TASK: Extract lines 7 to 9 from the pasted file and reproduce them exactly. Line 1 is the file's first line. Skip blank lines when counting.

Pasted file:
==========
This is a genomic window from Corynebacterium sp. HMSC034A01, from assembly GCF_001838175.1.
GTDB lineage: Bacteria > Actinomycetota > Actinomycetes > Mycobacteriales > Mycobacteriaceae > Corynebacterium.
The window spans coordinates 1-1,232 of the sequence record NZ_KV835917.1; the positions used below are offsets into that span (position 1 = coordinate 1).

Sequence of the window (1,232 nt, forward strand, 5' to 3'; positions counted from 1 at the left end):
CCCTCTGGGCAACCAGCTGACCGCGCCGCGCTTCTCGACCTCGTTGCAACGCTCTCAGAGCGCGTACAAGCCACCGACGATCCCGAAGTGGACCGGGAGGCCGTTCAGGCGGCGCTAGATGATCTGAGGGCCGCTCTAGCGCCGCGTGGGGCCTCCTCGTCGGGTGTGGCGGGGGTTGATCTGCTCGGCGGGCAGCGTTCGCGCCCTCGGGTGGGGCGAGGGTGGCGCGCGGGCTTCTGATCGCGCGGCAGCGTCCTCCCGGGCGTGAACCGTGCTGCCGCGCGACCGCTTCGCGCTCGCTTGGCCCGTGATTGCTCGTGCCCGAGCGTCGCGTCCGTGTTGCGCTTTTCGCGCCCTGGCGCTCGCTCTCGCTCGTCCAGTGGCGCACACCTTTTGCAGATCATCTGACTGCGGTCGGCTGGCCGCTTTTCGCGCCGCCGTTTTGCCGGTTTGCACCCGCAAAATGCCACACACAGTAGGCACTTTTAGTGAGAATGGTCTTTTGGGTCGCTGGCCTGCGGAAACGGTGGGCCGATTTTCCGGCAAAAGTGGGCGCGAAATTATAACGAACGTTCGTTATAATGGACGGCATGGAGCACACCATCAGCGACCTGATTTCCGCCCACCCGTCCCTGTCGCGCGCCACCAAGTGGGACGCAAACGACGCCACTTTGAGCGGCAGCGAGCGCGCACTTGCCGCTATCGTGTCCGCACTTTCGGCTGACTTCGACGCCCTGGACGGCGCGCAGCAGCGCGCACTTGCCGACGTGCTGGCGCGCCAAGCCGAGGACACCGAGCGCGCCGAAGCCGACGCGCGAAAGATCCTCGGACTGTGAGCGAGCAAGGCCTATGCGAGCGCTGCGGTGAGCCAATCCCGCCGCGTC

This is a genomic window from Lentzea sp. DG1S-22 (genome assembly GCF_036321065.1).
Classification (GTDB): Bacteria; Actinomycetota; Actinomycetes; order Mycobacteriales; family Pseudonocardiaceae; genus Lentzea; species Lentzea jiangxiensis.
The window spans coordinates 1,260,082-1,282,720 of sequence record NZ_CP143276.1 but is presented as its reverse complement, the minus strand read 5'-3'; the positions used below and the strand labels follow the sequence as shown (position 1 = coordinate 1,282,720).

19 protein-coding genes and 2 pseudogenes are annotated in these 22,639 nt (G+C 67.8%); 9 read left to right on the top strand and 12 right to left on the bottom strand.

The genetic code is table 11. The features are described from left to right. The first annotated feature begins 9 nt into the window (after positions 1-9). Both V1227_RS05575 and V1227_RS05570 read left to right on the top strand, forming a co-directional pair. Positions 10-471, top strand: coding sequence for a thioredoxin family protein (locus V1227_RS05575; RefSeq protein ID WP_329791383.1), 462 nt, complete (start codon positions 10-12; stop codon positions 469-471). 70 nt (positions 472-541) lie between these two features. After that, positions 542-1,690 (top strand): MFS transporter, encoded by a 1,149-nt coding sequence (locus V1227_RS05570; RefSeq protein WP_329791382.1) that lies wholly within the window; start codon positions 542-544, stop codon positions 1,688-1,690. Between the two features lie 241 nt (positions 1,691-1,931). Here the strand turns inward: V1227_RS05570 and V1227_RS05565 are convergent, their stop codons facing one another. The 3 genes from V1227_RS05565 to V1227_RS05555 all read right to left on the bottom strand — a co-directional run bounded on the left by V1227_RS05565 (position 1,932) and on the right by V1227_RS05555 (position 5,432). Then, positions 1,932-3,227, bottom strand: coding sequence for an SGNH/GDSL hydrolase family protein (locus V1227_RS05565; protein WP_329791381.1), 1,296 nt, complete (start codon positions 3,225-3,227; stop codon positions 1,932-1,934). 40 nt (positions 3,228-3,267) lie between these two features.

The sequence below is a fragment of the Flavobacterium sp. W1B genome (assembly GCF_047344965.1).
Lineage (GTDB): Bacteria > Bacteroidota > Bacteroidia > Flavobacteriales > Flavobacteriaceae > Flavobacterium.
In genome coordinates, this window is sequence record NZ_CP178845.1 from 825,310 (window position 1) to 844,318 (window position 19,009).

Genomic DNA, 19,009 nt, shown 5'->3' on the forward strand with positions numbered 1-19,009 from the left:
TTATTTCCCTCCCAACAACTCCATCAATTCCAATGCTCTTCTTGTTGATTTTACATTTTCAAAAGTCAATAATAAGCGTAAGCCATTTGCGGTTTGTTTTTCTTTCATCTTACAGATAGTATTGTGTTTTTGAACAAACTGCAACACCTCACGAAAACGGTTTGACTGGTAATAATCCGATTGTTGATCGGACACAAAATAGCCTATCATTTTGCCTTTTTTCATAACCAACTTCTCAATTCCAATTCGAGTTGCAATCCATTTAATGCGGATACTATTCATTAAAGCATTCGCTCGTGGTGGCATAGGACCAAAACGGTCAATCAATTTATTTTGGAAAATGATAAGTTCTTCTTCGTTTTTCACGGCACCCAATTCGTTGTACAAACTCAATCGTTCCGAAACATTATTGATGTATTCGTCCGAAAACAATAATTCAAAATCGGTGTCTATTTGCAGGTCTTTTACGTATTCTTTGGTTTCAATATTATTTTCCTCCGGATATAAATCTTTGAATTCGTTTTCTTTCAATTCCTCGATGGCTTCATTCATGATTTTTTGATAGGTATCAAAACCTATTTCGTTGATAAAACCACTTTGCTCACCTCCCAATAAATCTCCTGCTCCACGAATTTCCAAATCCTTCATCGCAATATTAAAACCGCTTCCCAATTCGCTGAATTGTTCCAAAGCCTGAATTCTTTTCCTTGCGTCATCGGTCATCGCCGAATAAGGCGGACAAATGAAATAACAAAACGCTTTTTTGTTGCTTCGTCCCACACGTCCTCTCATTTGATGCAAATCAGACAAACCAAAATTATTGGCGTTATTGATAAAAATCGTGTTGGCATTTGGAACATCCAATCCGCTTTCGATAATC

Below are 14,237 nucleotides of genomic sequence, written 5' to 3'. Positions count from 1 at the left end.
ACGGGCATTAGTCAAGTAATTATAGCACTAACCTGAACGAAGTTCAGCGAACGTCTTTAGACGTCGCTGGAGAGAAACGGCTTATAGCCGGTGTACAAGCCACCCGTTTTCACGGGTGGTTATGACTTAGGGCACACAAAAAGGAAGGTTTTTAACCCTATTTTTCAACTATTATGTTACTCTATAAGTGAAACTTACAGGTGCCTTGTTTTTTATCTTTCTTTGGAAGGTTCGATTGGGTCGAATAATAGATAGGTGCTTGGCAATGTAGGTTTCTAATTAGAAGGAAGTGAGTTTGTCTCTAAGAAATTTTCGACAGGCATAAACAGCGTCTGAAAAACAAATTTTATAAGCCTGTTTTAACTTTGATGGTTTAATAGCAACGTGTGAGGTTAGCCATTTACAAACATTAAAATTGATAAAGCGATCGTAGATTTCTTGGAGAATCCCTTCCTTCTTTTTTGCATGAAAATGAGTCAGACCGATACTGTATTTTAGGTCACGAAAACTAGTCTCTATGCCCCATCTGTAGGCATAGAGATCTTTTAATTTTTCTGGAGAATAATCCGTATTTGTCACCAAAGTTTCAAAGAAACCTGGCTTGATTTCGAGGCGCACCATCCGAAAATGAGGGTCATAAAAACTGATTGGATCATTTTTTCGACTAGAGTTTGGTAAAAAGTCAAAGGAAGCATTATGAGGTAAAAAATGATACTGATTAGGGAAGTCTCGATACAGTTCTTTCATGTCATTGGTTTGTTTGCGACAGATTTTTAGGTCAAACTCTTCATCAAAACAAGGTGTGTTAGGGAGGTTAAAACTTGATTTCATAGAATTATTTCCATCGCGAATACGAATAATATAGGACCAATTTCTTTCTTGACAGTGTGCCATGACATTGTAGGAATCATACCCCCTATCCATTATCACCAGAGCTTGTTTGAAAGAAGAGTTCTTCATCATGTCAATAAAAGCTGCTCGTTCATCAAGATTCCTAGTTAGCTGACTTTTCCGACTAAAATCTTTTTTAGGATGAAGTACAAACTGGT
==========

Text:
Classification (GTDB): Bacteria; Actinomycetota; Actinomycetes; order Mycobacteriales; family Pseudonocardiaceae; genus Lentzea; species Lentzea jiangxiensis.
The window spans coordinates 1,260,082-1,282,720 of sequence record NZ_CP143276.1 but is presented as its reverse complement, the minus strand read 5'-3'; the positions used below and the strand labels follow the sequence as shown (position 1 = coordinate 1,282,720).

19 protein-coding genes and 2 pseudogenes are annotated in these 22,639 nt (G+C 67.8%); 9 read left to right on the top strand and 12 right to left on the bottom strand.